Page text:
Punggol Regional Library celebrated its opening with specially illustrated collectible pins designed by artists with disabilities
The National Library Board (NLB) partnered i’mable Collective by SG Enable and four artists with disabilities from various Social Service Agencies (SSA) to create specially-designed collectible pins in commemoration of the library’s official opening on 5 April 2023. Each of the four designs showcases what libraries mean to the artists.
Ms Verena Lee, Assistant Director (Punggol Regional Library and Accessibility), National Library Board said: “As part of NLB’s Equaliser role under its LAB25 (Libraries and Archives Blueprint 2025), NLB seeks to ensure that everyone, including persons with disabilities (PwDs), has better access to learning and knowledge. Through this collaboration, we are glad to collaborate with the community to support persons with disabilities and encourage interactions and integration of persons with disabilities in our libraries and archives and within the larger community.”
A place of inclusion
Since 2018, NLB has engaged over 500 PwDs and their caregivers to explore how libraries can better serve their needs.
Punggol Regional Library reflects these efforts. Apart from an Accessible Collection with books for the disability community and Calm Pods that offer a quiet and safe space, the library also has Assistive Technology devices such as coloured keyboard with larger keys to aid the visually impaired. There are also wheelchair-accessible book borrowing stations, the new Borrow-n-Go, where wheelchair users can borrow books more easily by simply going through the dedicated passageway, and Accessibility icons on selected facilities and spaces with priority use for PwDs.
This design done in shades of blue depicts inclusivity by showing how the library is technologically equipped with new accessibility features to cater to PwDs. The artist behind this design is 33-year-old, Ang Wei Lun who has spastic diplegia, a form of cerebral palsy and severe hearing loss.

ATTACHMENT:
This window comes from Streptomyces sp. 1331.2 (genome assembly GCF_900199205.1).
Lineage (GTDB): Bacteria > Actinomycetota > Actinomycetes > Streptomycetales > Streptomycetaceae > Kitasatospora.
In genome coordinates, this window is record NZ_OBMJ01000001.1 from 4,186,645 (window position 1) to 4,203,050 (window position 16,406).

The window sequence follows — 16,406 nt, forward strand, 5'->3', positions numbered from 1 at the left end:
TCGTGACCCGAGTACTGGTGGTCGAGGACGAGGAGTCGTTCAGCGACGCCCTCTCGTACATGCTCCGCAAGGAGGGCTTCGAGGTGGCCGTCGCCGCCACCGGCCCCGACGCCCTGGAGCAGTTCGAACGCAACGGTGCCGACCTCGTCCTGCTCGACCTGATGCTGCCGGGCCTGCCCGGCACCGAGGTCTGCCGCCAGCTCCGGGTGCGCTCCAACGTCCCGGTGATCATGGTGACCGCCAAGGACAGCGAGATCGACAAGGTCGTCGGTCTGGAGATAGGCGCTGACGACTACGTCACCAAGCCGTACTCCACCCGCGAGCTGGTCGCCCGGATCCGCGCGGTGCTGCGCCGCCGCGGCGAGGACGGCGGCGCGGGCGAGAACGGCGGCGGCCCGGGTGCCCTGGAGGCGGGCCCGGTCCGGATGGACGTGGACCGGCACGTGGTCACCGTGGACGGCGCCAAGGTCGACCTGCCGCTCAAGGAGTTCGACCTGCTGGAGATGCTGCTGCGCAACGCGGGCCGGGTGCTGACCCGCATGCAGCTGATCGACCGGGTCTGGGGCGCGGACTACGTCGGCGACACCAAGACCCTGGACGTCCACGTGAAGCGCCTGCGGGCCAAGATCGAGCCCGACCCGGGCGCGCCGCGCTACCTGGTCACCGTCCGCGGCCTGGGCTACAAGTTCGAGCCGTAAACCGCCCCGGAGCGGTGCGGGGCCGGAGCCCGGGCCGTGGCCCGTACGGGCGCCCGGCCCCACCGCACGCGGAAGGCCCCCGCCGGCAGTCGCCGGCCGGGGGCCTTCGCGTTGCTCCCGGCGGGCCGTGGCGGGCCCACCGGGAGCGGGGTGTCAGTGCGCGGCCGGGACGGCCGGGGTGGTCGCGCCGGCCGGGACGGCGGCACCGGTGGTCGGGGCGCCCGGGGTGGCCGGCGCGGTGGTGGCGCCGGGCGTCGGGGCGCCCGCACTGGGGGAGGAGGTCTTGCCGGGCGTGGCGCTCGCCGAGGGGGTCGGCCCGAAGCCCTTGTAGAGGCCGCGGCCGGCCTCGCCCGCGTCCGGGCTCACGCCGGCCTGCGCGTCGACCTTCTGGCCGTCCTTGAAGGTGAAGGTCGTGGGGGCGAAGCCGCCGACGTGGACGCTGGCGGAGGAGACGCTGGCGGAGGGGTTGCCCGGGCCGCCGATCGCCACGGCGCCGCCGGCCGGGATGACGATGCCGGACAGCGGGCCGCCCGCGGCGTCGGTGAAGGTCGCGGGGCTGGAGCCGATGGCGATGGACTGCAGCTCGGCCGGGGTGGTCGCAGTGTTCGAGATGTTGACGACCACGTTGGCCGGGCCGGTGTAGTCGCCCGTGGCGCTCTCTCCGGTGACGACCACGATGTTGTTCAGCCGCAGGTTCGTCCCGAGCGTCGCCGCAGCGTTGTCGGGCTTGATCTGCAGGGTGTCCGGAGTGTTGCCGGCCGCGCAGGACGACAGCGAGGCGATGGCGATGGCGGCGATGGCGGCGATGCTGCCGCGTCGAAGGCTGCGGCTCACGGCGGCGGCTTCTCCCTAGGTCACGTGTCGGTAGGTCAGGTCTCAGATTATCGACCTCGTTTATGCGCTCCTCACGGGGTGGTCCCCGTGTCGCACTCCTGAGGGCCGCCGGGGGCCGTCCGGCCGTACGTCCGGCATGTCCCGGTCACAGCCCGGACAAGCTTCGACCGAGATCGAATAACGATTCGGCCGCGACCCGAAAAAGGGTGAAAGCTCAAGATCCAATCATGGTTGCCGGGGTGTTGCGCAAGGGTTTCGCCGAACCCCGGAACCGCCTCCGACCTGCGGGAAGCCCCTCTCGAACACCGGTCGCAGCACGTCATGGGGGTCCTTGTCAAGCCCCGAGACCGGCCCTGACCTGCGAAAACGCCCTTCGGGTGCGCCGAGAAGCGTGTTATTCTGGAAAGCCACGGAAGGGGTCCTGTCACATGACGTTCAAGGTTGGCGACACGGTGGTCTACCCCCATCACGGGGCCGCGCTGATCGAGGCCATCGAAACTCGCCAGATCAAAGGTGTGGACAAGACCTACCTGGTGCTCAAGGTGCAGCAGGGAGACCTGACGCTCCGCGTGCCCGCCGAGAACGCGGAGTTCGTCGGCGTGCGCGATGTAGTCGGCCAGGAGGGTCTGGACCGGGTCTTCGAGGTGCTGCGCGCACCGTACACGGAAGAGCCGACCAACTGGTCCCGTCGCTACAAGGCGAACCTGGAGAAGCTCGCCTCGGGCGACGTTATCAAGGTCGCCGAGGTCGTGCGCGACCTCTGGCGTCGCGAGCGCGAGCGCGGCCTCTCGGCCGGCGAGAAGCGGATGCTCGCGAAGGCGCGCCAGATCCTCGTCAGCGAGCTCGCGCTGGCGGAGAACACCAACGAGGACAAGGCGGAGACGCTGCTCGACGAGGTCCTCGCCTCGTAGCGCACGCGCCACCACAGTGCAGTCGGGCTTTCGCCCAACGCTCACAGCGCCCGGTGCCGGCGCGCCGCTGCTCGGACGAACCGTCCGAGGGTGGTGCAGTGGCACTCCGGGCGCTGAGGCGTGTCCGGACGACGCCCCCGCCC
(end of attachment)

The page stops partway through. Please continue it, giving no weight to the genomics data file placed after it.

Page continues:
Mr Ang who is part of Goodwill, Rehabilitation & Occupational Workshop (GROW), a programme under Cerebral Palsy Alliance Singapore (CPAS) said: “Working around the assigned colour and designing the art within a circle of a certain dimension to fit the pin was challenging. It’s the first time I have designed for a pin. I am happy and grateful to have the opportunity to be part of this project.”
William Eng from Muscular Dystrophy Association (Singapore) portrayed the theme of inclusivity in his design by using varied shapes and contrasting colours. The curves, lines and dots in warm tones that are “similar yet different” represent the embracing of differences and supporting of inclusion that allow PwDs to shine.
“There is a strong sense of pride knowing that my creation is valued enough to be given as a gift to others. I appreciate the gesture that my design can spread joy and happiness,” said the 35-year-old.
19-year-old Yap Jia Hui is the youngest of the four artists. She has autism and drew inspiration from her childhood by using markers and crayons, typical mediums for children’s art, for her purple-hued design.
“I love the Little Miss series of books, especially Little Miss Sunshine, so I drew inspiration from that. My design is called Happy Child because I thought of my own happy childhood when I spent a lot of time reading comics, travelling and visiting amusement parks,” said Jia Hui whose artistic skills were honed when she joined Rainbow Centre’s Artability Programme in 2021.
Jia Hui found it challenging to work within the circular frame required of the pin, but she persevered for more than a week.
“I’ve always happy to share what I have with others. When I was young, I would give the toys I received to younger children. It is good that I can now share my art with so many people.”
For artist Lim Chunru, having her red design be part of the library’s gift to visitors made her “very pleased and excited”. It is even more meaningful to her because her love for art, honed since her childhood, will be shared with other children.
The 39-year-old has been doing art since her kindergarten days and her passion deepened when she joined Down Syndrome Association’s Art Elective Programme. Besides brushes she loves exploring other techniques, like using her fingertips for her artwork.